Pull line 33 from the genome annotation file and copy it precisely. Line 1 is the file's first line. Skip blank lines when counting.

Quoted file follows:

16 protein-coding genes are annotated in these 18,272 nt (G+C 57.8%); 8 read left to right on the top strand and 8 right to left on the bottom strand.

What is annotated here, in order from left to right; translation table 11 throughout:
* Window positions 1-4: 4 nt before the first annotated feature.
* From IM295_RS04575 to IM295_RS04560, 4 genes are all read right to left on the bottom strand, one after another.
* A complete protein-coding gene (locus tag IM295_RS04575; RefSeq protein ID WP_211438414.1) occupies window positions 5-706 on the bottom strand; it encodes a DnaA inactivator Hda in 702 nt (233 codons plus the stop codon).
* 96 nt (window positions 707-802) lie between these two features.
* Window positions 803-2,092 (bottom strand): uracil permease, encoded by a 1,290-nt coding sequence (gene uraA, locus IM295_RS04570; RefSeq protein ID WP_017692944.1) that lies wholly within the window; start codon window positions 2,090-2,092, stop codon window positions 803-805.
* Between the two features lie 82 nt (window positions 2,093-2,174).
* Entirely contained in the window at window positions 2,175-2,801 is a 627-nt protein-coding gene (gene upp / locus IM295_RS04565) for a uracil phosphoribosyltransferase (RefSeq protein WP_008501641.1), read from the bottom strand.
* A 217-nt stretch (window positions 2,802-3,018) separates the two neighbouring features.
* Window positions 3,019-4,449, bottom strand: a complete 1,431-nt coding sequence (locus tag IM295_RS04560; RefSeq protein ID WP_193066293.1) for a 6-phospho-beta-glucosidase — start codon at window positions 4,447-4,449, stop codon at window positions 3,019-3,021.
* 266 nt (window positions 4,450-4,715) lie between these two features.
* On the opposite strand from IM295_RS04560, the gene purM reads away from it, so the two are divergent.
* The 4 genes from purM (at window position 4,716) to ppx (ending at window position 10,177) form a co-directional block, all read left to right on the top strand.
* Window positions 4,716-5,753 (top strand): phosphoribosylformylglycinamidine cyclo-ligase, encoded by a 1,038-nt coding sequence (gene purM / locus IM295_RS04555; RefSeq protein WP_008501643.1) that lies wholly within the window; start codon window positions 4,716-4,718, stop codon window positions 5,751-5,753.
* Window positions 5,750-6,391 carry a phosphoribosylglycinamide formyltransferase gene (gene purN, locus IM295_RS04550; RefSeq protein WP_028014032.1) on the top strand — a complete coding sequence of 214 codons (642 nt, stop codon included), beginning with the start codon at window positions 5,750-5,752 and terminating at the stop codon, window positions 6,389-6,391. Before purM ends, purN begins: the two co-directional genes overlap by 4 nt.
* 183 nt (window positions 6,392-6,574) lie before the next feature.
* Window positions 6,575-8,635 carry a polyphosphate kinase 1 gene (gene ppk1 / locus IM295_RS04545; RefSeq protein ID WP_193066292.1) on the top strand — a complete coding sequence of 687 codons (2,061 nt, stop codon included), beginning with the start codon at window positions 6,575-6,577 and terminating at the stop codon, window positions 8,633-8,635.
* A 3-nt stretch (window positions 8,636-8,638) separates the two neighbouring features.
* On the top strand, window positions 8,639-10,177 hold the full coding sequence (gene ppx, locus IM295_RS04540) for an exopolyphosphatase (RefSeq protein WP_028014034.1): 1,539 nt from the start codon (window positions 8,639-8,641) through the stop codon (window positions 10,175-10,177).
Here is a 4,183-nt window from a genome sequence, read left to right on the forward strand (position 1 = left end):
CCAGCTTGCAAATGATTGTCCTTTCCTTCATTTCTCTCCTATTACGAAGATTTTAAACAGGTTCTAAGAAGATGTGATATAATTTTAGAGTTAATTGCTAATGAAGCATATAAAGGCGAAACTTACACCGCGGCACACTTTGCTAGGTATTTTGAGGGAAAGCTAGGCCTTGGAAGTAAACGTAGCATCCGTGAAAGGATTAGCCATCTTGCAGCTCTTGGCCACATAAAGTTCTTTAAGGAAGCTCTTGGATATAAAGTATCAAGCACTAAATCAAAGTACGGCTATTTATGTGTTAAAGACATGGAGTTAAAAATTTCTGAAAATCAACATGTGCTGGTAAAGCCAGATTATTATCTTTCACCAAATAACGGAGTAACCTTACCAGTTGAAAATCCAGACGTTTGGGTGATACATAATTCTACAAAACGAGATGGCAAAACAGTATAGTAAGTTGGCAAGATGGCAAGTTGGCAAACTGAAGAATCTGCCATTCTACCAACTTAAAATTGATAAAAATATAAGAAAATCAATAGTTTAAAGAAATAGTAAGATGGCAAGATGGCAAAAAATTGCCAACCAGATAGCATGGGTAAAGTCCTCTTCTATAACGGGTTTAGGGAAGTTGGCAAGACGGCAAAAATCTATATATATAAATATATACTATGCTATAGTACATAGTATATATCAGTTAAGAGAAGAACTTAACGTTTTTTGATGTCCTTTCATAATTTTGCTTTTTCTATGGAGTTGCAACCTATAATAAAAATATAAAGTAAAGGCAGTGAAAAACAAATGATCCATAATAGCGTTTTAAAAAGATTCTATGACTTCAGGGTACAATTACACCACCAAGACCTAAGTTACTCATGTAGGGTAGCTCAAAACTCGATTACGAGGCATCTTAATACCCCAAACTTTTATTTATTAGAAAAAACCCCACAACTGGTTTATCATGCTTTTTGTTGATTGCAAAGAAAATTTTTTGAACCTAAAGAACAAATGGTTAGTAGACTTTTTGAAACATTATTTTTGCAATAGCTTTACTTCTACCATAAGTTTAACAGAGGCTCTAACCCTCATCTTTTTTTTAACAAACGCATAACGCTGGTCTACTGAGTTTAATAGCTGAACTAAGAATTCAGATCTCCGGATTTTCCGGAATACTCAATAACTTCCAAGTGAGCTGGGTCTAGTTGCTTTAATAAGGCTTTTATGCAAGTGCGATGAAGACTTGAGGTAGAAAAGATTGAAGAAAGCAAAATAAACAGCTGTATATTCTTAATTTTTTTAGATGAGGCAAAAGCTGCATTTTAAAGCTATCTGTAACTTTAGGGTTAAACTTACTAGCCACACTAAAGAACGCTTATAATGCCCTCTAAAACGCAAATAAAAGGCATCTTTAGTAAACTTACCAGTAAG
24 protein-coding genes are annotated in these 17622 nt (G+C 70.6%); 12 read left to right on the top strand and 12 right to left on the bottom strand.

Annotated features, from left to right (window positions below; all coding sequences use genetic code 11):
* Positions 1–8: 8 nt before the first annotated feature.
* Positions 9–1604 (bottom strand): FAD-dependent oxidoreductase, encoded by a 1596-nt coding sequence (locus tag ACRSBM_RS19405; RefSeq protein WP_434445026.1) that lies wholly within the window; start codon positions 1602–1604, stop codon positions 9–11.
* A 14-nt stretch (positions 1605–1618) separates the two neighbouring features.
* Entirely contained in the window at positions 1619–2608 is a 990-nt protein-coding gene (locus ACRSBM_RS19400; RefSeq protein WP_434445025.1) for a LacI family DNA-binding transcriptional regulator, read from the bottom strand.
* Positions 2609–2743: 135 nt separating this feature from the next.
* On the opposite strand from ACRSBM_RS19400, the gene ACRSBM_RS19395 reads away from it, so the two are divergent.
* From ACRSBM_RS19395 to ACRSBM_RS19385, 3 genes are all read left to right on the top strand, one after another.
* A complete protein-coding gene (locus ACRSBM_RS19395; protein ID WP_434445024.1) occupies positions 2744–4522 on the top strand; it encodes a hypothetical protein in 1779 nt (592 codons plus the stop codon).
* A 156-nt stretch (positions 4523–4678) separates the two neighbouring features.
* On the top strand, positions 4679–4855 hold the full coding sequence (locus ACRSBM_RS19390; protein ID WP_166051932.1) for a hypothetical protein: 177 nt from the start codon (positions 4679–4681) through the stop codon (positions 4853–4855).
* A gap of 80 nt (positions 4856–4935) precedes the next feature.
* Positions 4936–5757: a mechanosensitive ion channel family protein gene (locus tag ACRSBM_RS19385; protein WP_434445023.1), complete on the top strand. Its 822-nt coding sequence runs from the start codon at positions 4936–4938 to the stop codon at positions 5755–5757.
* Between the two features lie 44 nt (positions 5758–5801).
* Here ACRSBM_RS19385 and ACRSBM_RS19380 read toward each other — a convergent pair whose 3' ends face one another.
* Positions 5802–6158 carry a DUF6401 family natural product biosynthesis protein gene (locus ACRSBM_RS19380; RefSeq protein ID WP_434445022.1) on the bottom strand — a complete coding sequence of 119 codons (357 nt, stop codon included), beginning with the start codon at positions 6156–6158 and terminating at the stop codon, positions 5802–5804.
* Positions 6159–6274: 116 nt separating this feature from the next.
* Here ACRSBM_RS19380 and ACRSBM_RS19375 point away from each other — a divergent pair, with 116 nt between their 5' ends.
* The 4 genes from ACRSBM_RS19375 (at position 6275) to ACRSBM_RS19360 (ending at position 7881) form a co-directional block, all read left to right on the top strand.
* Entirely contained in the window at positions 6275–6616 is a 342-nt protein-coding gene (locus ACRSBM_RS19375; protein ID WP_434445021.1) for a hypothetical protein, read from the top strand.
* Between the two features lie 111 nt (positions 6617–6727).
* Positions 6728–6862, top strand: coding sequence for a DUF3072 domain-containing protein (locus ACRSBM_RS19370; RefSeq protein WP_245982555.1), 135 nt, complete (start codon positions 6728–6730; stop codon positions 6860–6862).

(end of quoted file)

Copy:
* A 156-nt stretch (positions 4523–4678) separates the two neighbouring features.